Amount of heat recovered: ##EQU2##

The conventional recovery method described gives the heat of hydration of 122 C. of 15.0 kcal/CaBr2 mol through the hydration of calcium bromide monohydrate, while the process of the invention provides the heat of 8.6 kcal/CaBr2 mol at a high temperature level of 156 C. corresponding to the heat of hydration obtained by the hydration of calcium bromide anydride to monohydrate. Accordingly, the heat recovery efficiency at the high temperature level is about 1.5 times the efficiency heretofore achieved.

Patent Citations
Cited PatentFiling datePublication dateApplicantTitle
US4055962 *Aug 18, 1976Nov 1, 1977Terry Lynn EHydrogen-hydride absorption systems and methods for refrigeration and heat pump cycles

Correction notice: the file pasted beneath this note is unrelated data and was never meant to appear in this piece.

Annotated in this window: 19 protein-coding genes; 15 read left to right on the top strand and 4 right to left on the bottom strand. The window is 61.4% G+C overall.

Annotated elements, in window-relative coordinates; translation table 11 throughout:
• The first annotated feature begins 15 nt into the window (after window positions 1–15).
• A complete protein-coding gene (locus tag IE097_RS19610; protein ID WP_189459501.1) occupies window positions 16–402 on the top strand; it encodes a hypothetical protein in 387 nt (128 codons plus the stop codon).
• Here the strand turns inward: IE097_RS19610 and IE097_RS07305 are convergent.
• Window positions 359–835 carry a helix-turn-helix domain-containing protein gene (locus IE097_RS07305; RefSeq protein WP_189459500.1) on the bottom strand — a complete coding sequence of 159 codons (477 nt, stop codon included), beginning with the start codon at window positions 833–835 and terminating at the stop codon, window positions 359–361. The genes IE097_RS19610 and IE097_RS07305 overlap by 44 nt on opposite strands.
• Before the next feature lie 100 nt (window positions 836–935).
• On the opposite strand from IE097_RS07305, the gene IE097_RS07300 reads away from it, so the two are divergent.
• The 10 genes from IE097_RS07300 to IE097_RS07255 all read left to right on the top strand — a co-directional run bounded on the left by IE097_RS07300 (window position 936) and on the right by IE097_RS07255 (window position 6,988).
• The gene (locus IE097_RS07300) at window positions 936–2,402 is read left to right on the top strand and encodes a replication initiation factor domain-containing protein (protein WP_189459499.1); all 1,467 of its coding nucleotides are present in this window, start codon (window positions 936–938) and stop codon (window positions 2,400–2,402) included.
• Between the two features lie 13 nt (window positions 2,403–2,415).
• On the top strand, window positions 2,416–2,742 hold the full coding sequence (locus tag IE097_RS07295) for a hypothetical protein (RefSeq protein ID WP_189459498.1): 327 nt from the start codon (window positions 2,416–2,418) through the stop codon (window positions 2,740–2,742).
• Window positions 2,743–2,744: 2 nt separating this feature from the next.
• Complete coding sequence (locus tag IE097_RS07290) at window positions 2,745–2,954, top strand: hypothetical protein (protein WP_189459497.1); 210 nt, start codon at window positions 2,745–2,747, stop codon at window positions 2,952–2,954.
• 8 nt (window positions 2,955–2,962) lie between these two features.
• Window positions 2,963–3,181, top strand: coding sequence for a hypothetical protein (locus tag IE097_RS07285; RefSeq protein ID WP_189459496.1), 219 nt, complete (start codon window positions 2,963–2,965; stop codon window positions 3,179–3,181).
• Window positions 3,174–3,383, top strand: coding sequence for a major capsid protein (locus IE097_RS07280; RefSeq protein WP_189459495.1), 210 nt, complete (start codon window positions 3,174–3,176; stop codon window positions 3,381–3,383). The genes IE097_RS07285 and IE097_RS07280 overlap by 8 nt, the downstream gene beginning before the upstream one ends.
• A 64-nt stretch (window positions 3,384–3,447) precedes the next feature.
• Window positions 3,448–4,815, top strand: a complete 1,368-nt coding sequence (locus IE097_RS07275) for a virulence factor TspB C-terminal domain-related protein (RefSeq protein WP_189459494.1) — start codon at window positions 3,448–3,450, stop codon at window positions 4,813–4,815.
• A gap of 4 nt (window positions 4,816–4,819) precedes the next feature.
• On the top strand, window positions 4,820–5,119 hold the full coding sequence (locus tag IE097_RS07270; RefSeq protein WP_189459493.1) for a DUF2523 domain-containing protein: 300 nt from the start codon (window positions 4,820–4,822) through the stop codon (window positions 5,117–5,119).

US4523635 *Jul 30, 1982Jun 18, 1985Sekisui Kagaku Kogyo Kabushiki KaishaUsing metal hydrides which differ in dissociation pressure
Referenced by
Citing PatentFiling datePublication dateApplicantTitle
US5085271 *May 24, 1989Feb 4, 1992Hitachi, Ltd.Heat accumulation system and method of operating the same
US5127470 *Aug 9, 1990Jul 7, 1992Hitachi Ltd.Apparatus for heat recovery and method for operating the apparatus
US5394891 *Jun 29, 1993Mar 7, 1995Standard Textile Company, Inc.Surgical drape with improved critical zone panel
WO1991000979A1 *Jun 20, 1990Jan 8, 1991Rocky Research CorpDiscrete constant pressure staging of solid-vapor compound reactors
Classifications
U.S. Classification165/104.12, 62/480
International ClassificationF24J1/00, F25B17/08, F28D20/00
Cooperative ClassificationY02E60/142, F28D20/003
European ClassificationF28D20/00B
Legal Events
DateCodeEventDescription
Mar 30, 1998FPAYFee payment
Year of fee payment: 12
Mar 28, 1994FPAYFee payment
Year of fee payment: 8
Mar 23, 1990FPAYFee payment
Year of fee payment: 4
Jun 10, 1985ASAssignment
Owner name: HITACHI ZOSEN CORPORATION, 6-14, EDOBORI 1-CHOME,
Free format text: ASSIGNMENT OF ASSIGNORS INTEREST.;ASSIGNORS:YASUDA, KENJI;NAKAMURA, TSUTOMU;TOMITA, SHINICHI;REEL/FRAME:004415/0468
Effective date: 19850530